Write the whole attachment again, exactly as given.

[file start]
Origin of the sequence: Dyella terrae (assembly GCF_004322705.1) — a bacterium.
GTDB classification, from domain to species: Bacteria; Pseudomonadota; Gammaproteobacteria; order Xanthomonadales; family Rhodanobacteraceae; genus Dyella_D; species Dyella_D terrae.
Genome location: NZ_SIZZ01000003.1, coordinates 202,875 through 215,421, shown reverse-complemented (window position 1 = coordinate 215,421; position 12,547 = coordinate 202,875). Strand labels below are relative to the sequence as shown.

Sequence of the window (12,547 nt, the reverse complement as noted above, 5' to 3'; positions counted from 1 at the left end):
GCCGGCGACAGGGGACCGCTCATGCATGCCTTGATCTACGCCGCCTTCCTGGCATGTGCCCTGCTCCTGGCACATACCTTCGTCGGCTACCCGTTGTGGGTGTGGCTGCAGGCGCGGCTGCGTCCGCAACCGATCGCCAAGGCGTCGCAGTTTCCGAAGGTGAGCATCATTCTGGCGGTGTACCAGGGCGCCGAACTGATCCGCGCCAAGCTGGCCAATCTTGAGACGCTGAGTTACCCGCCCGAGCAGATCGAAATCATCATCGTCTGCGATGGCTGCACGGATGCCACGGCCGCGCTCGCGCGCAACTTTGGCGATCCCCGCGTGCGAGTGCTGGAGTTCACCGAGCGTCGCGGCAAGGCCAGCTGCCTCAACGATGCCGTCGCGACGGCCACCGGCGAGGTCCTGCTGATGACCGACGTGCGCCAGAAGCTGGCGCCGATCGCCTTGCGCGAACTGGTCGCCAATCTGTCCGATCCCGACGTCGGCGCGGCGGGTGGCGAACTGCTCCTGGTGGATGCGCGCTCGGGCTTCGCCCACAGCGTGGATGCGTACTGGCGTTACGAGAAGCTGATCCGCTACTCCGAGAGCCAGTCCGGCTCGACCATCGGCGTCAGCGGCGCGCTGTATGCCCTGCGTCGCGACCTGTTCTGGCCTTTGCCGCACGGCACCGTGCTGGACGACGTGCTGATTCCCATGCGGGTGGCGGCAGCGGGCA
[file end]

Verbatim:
Origin of the sequence: Dyella terrae (assembly GCF_004322705.1) — a bacterium.
GTDB classification, from domain to species: Bacteria; Pseudomonadota; Gammaproteobacteria; order Xanthomonadales; family Rhodanobacteraceae; genus Dyella_D; species Dyella_D terrae.
Genome location: NZ_SIZZ01000003.1, coordinates 202,875 through 215,421, shown reverse-complemented (window position 1 = coordinate 215,421; position 12,547 = coordinate 202,875). Strand labels below are relative to the sequence as shown.

Sequence of the window (12,547 nt, the reverse complement as noted above, 5' to 3'; positions counted from 1 at the left end):
GCCGGCGACAGGGGACCGCTCATGCATGCCTTGATCTACGCCGCCTTCCTGGCATGTGCCCTGCTCCTGGCACATACCTTCGTCGGCTACCCGTTGTGGGTGTGGCTGCAGGCGCGGCTGCGTCCGCAACCGATCGCCAAGGCGTCGCAGTTTCCGAAGGTGAGCATCATTCTGGCGGTGTACCAGGGCGCCGAACTGATCCGCGCCAAGCTGGCCAATCTTGAGACGCTGAGTTACCCGCCCGAGCAGATCGAAATCATCATCGTCTGCGATGGCTGCACGGATGCCACGGCCGCGCTCGCGCGCAACTTTGGCGATCCCCGCGTGCGAGTGCTGGAGTTCACCGAGCGTCGCGGCAAGGCCAGCTGCCTCAACGATGCCGTCGCGACGGCCACCGGCGAGGTCCTGCTGATGACCGACGTGCGCCAGAAGCTGGCGCCGATCGCCTTGCGCGAACTGGTCGCCAATCTGTCCGATCCCGACGTCGGCGCGGCGGGTGGCGAACTGCTCCTGGTGGATGCGCGCTCGGGCTTCGCCCACAGCGTGGATGCGTACTGGCGTTACGAGAAGCTGATCCGCTACTCCGAGAGCCAGTCCGGCTCGACCATCGGCGTCAGCGGCGCGCTGTATGCCCTGCGTCGCGACCTGTTCTGGCCTTTGCCGCACGGCACCGTGCTGGACGACGTGCTGATTCCCATGCGGGTGGCGGCAGCGGGCA